Use of viruses for food preservation

Hearing the word, the virus one instantly comes to think of sickness, disease and death. The extent of public fear can be estimated from the fact that even the slightest mention of the word “virus” creates alarm and panic in the general population. Awareness and fear of viruses has generally increased among the general population due to the recent coronavirus outbreak and the AIDS epidemic in the 1990s.

However, not all viruses are the same. Bacteriophages are a type of virus that occur naturally in the environment and only affect bacteria. Although it may seem quite strange, these viruses pose no danger to humans. Bacteriophages after their discovery at the beginning of the 20th century have been adequately studied. Foods that reach us packaged or on the shelves in grocery stores, although stored efficiently, still contain small amounts of bacteria. Even these minute amounts of remaining bacteria have the potential to cause widespread illness and even death in consumers.

According to an estimate by the World Health Organization (WHO), 600 million people become ill after consuming contaminated food and 420,000 people die each year. Despite traditional approaches to improving food safety, foodborne illnesses are common.

A new approach to fighting foodborne illnesses is to use bacteriophages targeting specific pathogens in food. There have been different approaches to employing bacteriophages in this process. These have been used to sanitize equipment in the food industry and also to increase the shelf life of food products against spoilage. In one approach, bacteriophages are mixed into animal forage and feed prior to slaughter. These viruses reach the gut of farm animals and kill the bacteria residing there, greatly reducing the bacteria in the meat subsequently obtained from that farm animal. Then there is another technique in which bacteriophages are sprayed on already harvested meat, fruits and vegetables during food processing. This prevents any airborne bacteria from growing on the food product, thus keeping it bacteria-free.

In addition to these, there is another approach in which the bacteriophages are rooted in the packaging material. The presence of these bacteria-specific viruses in the packaging kills any remaining bacteria cells in the food product and prevents any airborne bacteria from growing there. To extend the expiry date of a food product, bacteriophages are sometimes added directly to the food product. Knowing about the presence of these bacteriophages in food can embarrass the consumer, but don’t worry because scientific studies have proven that bacteriophages do not cause any toxic effects on humans. In addition to this, bacteriophages also do not affect the taste of the product and are also resistant to food processing procedures. Nevertheless, it is a recently developed approach, with the first ListShieldTM bacteriophage product approved for use in 2006 in the United States for the control of bacteria in poultry and meat products. Seeing its potential benefit, other first world countries like Canada, Israel, the Netherlands and Australian authorities have also approved the use of bacteriophages in the food industry. This can also be seen on the website containing a database of commercially available Bacteriophage products. Apart from its use in the food industry, bacteriophages are also used as an alternative to antibiotics. Due to the wide spread and unregulated use of antibiotics over the past decades, many bacteria have developed resistance against the original antibiotics. This means that the new bacteria can no longer be killed by the old antibiotics. Bacteriophages are considered as a potential alternative to antibiotics. Thus, the day is not far off when bacteriophages would have replaced half of the existing antibiotic practices. This has also been called “The Dawn of Bacteriophages”. Nevertheless, very soon you may be eating the delicious products containing these beneficial viruses even here in Pakistan.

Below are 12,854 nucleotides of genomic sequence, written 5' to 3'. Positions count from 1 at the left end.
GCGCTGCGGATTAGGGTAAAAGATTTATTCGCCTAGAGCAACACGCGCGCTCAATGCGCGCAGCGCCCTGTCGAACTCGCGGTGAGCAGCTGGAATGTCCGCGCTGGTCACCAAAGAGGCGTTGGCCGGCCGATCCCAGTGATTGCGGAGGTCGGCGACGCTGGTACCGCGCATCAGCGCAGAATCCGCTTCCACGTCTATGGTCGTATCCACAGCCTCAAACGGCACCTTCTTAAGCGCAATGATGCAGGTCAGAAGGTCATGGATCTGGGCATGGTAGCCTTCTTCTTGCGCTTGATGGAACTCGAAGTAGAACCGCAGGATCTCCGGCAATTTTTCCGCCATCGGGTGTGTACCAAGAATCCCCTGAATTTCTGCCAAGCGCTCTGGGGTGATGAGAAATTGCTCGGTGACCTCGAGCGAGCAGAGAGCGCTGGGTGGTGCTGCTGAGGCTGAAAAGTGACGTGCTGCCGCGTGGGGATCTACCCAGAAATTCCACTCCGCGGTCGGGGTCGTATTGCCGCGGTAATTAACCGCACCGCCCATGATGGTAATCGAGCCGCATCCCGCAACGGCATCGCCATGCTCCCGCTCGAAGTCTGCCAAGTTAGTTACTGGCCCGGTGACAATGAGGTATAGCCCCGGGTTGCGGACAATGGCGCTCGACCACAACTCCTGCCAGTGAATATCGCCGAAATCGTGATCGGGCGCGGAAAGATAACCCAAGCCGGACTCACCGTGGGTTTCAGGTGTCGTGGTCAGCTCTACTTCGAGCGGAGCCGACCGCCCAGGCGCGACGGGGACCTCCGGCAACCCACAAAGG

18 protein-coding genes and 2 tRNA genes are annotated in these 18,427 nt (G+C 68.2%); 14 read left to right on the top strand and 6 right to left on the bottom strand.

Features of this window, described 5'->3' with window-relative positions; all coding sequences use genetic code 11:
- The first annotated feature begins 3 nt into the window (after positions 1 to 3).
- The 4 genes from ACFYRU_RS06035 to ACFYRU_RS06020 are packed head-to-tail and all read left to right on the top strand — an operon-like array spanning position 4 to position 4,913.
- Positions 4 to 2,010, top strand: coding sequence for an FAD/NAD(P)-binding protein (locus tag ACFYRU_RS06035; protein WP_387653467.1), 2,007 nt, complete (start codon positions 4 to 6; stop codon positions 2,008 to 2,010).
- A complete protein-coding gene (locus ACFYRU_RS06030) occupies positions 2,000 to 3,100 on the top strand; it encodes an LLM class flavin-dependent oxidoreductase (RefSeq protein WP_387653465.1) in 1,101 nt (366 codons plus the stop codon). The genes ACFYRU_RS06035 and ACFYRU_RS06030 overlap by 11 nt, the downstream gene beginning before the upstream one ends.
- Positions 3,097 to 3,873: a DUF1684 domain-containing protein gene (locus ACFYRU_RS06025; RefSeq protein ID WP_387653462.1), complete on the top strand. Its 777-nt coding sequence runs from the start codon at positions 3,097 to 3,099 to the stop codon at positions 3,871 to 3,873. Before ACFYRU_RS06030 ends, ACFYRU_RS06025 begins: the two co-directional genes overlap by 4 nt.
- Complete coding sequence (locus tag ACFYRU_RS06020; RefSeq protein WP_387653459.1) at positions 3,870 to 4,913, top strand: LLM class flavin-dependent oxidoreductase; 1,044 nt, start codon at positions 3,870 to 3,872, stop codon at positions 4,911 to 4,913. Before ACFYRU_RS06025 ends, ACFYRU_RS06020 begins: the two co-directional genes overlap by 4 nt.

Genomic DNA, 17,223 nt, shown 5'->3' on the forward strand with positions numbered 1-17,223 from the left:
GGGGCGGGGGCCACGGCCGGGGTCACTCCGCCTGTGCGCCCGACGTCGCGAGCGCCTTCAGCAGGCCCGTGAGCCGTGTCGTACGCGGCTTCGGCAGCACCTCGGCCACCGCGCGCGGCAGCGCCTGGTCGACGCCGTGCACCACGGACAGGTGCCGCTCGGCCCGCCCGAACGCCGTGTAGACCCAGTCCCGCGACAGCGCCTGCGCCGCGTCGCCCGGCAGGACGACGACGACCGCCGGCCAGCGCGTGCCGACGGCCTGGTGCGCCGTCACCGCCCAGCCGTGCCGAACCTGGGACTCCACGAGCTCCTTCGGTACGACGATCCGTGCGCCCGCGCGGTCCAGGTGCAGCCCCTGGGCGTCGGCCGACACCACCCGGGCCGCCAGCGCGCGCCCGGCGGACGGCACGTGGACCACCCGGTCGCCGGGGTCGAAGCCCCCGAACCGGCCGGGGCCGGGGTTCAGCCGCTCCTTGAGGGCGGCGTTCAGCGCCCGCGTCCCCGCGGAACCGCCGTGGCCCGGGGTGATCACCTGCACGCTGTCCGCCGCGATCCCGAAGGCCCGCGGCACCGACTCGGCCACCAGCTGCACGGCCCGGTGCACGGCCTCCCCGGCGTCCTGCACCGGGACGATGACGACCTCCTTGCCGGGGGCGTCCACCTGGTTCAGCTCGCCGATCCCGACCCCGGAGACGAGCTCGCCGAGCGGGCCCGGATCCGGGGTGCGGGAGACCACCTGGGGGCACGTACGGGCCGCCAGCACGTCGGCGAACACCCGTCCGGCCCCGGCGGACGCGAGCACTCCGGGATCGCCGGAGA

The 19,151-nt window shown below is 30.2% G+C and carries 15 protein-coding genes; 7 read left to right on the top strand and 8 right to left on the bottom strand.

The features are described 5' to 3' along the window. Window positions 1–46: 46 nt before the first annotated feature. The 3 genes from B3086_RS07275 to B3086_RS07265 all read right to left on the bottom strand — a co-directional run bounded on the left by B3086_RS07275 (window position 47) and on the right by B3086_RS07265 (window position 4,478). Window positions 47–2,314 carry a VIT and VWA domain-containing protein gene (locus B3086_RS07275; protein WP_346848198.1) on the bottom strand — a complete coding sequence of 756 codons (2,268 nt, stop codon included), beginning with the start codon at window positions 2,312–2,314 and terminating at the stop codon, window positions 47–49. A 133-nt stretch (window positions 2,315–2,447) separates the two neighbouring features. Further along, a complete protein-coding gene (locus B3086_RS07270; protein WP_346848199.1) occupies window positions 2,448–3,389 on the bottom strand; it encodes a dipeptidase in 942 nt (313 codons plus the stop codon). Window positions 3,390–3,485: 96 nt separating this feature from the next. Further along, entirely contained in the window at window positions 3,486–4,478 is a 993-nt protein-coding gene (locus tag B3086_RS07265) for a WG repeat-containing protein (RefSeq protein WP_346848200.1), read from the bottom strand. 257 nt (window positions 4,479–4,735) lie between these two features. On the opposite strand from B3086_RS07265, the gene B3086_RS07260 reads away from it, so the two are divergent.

The author is a scientist and a published author. Currently, he is an assistant professor at the University of Management and Technology. He can be contacted at [email protected]